What is happening in the Ukraine right now, is very similar to what happened in Hungary during the Revolution in 1956. I was a young boy at the time, and my mother and I escaped the carnage and the atrocities of the Russian invasion by crossing the border into Austria in October in a horse-drawn cart.
Sadly, my father, a freedom fighter, stayed behind. What happened next is captured in a little short story – Coming Home for Christmas – I would like to share with you now. It is a little gem buried deep in my memory castle I retrieve from time to time to remind me of what really matters…
(You can find this, and other biographical short stories in my Letters from the Attic published in 2016)
Coming home for Christmas; 24 December 1956
Winter came early to Austria in 1956. The mountains were hiding in dense fog and a thick blanket of snow covered the countryside. The branches of the pine trees groaned under the heavy load and almost touched the frozen ground.
Russian tanks rolling through Budapest had crushed the Hungarian Revolution that had erupted in October a few months earlier. The streets were littered with the bodies of freedom fighters who had laid down their lives for a dream.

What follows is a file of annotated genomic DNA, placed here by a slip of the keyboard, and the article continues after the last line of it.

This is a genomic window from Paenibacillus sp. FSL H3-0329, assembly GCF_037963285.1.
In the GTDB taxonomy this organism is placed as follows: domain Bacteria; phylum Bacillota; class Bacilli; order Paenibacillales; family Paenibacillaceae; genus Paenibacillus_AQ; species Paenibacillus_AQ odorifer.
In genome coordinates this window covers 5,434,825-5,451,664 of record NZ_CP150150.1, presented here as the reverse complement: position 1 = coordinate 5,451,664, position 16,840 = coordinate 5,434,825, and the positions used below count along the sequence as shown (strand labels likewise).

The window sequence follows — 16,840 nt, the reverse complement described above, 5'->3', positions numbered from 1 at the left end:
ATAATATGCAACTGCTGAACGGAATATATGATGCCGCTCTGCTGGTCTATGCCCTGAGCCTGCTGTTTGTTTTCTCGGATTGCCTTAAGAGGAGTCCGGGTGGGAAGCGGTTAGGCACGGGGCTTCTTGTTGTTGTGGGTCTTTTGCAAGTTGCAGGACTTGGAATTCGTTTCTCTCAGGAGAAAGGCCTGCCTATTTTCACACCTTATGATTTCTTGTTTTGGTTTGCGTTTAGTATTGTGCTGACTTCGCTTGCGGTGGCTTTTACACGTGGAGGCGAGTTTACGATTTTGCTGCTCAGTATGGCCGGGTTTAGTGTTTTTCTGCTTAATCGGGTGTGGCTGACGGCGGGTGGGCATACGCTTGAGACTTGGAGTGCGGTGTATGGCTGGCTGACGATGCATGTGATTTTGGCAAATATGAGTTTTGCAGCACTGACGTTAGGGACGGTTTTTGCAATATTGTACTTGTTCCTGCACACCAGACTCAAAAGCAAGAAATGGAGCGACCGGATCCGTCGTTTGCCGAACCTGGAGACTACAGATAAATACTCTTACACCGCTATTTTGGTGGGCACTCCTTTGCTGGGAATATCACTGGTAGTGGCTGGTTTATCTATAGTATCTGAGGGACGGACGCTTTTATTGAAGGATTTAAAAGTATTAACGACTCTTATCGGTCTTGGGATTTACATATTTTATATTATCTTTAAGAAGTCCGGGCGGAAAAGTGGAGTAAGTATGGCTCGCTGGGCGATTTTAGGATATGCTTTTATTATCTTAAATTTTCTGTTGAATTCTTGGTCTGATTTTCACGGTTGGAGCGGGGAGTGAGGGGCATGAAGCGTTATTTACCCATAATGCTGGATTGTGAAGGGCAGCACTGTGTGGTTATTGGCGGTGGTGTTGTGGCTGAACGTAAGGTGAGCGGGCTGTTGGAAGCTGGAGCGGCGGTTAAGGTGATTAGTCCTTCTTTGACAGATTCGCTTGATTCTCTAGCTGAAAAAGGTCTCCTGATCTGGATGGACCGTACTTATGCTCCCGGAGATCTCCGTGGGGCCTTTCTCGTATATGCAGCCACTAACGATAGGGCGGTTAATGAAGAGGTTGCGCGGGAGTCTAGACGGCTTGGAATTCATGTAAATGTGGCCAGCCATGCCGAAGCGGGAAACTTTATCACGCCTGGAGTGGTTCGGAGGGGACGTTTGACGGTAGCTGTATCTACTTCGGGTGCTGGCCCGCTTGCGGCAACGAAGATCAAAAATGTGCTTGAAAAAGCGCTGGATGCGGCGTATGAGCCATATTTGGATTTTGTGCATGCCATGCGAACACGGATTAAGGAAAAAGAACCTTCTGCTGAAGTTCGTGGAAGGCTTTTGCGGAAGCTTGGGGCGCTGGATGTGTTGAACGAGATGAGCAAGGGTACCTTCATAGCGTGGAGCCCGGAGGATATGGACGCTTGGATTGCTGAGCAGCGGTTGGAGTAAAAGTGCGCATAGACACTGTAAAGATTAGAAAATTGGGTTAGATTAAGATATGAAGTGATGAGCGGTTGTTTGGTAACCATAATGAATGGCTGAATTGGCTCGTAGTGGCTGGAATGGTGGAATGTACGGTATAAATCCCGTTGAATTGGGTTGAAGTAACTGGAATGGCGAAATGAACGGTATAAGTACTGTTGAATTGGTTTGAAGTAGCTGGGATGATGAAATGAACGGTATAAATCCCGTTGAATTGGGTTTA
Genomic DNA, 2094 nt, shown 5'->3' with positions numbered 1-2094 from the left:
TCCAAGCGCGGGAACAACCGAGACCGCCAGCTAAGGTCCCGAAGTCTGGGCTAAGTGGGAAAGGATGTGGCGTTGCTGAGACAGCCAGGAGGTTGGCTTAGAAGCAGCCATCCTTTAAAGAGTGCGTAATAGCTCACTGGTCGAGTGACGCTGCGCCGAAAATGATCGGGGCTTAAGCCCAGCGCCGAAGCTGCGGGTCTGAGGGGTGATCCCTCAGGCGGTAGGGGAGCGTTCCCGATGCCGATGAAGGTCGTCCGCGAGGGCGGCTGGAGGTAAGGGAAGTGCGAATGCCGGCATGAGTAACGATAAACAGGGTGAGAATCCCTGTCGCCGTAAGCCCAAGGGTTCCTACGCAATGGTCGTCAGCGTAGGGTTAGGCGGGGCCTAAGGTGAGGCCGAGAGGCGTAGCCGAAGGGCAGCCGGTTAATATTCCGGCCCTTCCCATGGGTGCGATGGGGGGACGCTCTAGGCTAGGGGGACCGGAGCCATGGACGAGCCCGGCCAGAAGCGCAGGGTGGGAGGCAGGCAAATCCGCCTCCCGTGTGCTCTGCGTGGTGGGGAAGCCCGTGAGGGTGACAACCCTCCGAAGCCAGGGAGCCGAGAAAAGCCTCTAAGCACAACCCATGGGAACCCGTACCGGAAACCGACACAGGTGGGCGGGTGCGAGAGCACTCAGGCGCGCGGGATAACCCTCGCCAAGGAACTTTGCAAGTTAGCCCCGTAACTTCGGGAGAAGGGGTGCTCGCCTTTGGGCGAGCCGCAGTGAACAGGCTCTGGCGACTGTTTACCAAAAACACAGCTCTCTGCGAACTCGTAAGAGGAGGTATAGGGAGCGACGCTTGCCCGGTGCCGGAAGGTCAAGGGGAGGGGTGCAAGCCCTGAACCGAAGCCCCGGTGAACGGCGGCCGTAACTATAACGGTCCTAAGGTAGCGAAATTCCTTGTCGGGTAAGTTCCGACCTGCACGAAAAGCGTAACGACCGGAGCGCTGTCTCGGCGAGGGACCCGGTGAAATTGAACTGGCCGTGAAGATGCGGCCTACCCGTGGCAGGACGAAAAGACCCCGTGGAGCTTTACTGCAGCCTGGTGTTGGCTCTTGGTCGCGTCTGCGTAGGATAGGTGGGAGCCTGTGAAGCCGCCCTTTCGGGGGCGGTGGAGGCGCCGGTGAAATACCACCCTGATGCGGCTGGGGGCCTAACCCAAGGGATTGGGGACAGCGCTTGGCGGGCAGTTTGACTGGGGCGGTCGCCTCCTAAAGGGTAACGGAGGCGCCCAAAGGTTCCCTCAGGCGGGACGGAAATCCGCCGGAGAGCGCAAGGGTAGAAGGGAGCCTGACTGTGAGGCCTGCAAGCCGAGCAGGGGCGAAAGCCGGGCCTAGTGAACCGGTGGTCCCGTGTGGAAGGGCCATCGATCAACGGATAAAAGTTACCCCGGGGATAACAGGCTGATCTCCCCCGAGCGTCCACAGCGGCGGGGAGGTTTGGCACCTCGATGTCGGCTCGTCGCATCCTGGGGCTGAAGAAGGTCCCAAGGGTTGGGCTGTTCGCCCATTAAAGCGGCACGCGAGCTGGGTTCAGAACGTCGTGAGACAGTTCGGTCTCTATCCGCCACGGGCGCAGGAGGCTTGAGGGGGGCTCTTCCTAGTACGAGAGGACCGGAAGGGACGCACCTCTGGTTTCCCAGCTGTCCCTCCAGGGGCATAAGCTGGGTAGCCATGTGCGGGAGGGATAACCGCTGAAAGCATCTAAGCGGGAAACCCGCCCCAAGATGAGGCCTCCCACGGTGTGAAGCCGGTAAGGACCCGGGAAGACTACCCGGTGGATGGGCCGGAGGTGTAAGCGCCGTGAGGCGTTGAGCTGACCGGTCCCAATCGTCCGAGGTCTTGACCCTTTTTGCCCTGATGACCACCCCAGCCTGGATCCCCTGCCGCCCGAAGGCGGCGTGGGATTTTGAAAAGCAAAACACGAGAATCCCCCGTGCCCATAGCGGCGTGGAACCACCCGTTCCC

The little boy shovelling snow in his grandparents’ garden was one of the lucky ones. He and his mother had managed to escape the bloodbath by crossing the border into Austria before the iron curtain descended with brutal efficiency, sealing off the troubled country. The boy’s father, however – a freedom fighter – had remained behind, helping to hide, and care for the wounded.
‘You must leave now, before it’s too late!’ he had told his young wife. ‘Your parents are in Austria waiting for you. You have a home to go to in the West! There is nothing left for us here. I will join you later; promise. Go!’ That had happened in early November.